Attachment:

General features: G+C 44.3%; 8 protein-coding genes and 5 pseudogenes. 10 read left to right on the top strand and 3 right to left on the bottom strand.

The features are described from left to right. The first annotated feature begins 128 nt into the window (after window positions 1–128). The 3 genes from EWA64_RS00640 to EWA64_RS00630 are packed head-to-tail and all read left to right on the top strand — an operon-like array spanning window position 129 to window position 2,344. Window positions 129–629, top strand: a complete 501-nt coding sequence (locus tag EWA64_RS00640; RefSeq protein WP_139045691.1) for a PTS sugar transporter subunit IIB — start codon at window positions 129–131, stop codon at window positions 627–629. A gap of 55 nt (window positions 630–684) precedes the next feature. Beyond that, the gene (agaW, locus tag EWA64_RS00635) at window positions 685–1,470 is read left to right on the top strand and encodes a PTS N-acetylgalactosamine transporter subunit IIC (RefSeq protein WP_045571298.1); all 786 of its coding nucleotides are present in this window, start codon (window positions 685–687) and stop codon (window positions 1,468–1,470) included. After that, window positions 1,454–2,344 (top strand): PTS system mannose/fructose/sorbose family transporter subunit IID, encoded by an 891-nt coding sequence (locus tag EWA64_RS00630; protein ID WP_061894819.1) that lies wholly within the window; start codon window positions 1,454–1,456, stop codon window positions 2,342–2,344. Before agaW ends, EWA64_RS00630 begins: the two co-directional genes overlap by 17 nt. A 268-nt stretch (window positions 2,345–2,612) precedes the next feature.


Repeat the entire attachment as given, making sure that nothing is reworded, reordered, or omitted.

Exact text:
General features: G+C 44.3%; 8 protein-coding genes and 5 pseudogenes. 10 read left to right on the top strand and 3 right to left on the bottom strand.

The features are described from left to right. The first annotated feature begins 128 nt into the window (after window positions 1–128). The 3 genes from EWA64_RS00640 to EWA64_RS00630 are packed head-to-tail and all read left to right on the top strand — an operon-like array spanning window position 129 to window position 2,344. Window positions 129–629, top strand: a complete 501-nt coding sequence (locus tag EWA64_RS00640; RefSeq protein WP_139045691.1) for a PTS sugar transporter subunit IIB — start codon at window positions 129–131, stop codon at window positions 627–629. A gap of 55 nt (window positions 630–684) precedes the next feature. Beyond that, the gene (agaW, locus tag EWA64_RS00635) at window positions 685–1,470 is read left to right on the top strand and encodes a PTS N-acetylgalactosamine transporter subunit IIC (RefSeq protein WP_045571298.1); all 786 of its coding nucleotides are present in this window, start codon (window positions 685–687) and stop codon (window positions 1,468–1,470) included. After that, window positions 1,454–2,344 (top strand): PTS system mannose/fructose/sorbose family transporter subunit IID, encoded by an 891-nt coding sequence (locus tag EWA64_RS00630; protein ID WP_061894819.1) that lies wholly within the window; start codon window positions 1,454–1,456, stop codon window positions 2,342–2,344. Before agaW ends, EWA64_RS00630 begins: the two co-directional genes overlap by 17 nt. A 268-nt stretch (window positions 2,345–2,612) precedes the next feature.